Sony Pictures Home Entertainment has announced the date and released artwork for the sci-fi actioner, Godzilla (1998) starring Matthew Broderick and Jean Reno. Click on the link below or image to the left to check out the features and artwork.
Mission: Impossible may be dated in terms of the technology used and some of the dialogue was clunky in order to set up some of the story, but I still was entertained by this first outing of what would become a long-running franchise with Cruise the perfect actor to steer it.
Léon: The Professional is a masterpiece of work from Luc Besson and is easily my favorite and most emotion-filled film to date. The performances by Jean Reno (who deserved an Oscar nomination), Natalie Portman and Gary Oldman were all fantastic in their own distinctive ways.
The Da Vinci Code has more or less remained the same in my eyes since seeing it in theaters a decade ago. The acting more or less steals the show over a bit of a convoluted story, yet the mystery and adventure aspect makes the nearly two-and-a-half hour running time bearable.
Just Visiting is really the typical film to come from the early 21st century and, from what I’ve read, a poor remake of the French original where it appears filmmakers brought in John Hughes to “Americanize” the story and for that, it makes for a safe but utterly forgettable movie.
Léon: The Professional is a masterpiece of work from Luc Besson and is easily my favorite and most emotion-filled film to date. The performances by Jean Reno (who deserved an Oscar nomination), Natalie Portman and Gary Oldman were all fantastic in their own distinctive ways and it’s just an all around well made flick with good mixture of drama and suspense.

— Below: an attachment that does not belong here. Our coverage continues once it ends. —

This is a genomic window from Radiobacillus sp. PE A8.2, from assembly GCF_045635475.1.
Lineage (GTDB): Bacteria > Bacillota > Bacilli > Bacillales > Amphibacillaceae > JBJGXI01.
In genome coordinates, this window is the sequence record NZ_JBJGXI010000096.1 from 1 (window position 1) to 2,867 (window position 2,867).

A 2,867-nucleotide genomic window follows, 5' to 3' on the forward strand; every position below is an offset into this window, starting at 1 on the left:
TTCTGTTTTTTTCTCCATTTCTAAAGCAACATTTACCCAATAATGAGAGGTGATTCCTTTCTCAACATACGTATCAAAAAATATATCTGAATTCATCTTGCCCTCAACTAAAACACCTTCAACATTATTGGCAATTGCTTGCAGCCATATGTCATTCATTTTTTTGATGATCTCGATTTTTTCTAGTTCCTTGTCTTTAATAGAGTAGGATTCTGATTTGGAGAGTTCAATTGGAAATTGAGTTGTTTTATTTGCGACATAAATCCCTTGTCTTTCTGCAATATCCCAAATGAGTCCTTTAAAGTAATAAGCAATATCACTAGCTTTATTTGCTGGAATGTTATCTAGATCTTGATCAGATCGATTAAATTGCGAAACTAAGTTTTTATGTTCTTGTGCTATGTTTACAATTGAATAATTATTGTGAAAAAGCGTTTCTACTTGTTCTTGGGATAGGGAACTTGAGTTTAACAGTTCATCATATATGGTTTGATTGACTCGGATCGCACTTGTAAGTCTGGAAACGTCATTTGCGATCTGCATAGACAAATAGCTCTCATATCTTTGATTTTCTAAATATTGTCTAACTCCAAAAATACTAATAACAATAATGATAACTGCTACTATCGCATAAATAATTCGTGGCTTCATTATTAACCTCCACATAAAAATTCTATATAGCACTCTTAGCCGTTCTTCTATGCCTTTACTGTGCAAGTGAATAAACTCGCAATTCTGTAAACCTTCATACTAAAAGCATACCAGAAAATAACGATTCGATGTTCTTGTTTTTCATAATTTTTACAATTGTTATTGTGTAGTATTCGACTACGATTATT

Well intentioned for sure but ultimately Days and Nights, written and directed by Christian Camargo, is a fairly dull film with some OK acting from a nicely put together named cast; despite the talent involved, it just was not an engaging flick. The DVD released by MPI features good video/audio while the bonus material is relatively basic.
This Mission: Impossible “Extreme Blu-ray Trilogy” is hardly extreme and in fact is underwhelming. Each of the discs is merely repackaged with the same features and for the third film, actually removed a second disc full of features. The audio and video transfers are alright but could’ve been better, although the third film does fare the best.
Greed is the root to all evil. That’s the basic premise to Armored, an old-school heist movie that doesn’t pretend to be anything else. The film is only 88-minutes long (including end credits) and it’s only about the half-way point where the movie really kicks in.
From Dean Devlin and Roland Emmerich, the men who blew up the White House and destroyed every known landmark around the world in ID4 (and subsequently 2012) comes the 1998 monster-adventure that have split audience goers from being a totally awesome popcorn flick to one that completely raped their views on the big green creature. While I could care less how this compares to the Japanese versions, Godzilla has its own problems without making those comparisons.